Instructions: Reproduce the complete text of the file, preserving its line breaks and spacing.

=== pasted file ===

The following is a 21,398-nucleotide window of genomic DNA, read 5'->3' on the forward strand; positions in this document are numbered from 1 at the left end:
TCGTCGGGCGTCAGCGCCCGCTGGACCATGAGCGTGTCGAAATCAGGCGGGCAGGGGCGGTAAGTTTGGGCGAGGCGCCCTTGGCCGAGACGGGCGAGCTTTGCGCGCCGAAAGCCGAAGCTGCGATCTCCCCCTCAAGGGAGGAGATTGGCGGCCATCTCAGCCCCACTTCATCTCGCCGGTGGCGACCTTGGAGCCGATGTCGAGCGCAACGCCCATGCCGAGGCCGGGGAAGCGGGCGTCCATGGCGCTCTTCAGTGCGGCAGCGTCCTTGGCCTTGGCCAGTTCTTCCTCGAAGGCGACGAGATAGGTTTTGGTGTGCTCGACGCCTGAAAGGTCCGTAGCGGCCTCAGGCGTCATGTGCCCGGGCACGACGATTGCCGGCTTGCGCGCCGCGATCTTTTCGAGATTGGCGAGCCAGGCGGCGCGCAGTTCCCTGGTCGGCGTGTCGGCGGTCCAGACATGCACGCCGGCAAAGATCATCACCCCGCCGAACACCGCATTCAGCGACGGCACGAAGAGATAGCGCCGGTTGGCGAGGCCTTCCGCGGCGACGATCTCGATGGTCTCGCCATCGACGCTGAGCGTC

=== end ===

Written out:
The following is a 21,398-nucleotide window of genomic DNA, read 5'->3' on the forward strand; positions in this document are numbered from 1 at the left end:
TCGTCGGGCGTCAGCGCCCGCTGGACCATGAGCGTGTCGAAATCAGGCGGGCAGGGGCGGTAAGTTTGGGCGAGGCGCCCTTGGCCGAGACGGGCGAGCTTTGCGCGCCGAAAGCCGAAGCTGCGATCTCCCCCTCAAGGGAGGAGATTGGCGGCCATCTCAGCCCCACTTCATCTCGCCGGTGGCGACCTTGGAGCCGATGTCGAGCGCAACGCCCATGCCGAGGCCGGGGAAGCGGGCGTCCATGGCGCTCTTCAGTGCGGCAGCGTCCTTGGCCTTGGCCAGTTCTTCCTCGAAGGCGACGAGATAGGTTTTGGTGTGCTCGACGCCTGAAAGGTCCGTAGCGGCCTCAGGCGTCATGTGCCCGGGCACGACGATTGCCGGCTTGCGCGCCGCGATCTTTTCGAGATTGGCGAGCCAGGCGGCGCGCAGTTCCCTGGTCGGCGTGTCGGCGGTCCAGACATGCACGCCGGCAAAGATCATCACCCCGCCGAACACCGCATTCAGCGACGGCACGAAGAGATAGCGCCGGTTGGCGAGGCCTTCCGCGGCGACGATCTCGATGGTCTCGCCATCGACGCTGAGCGTC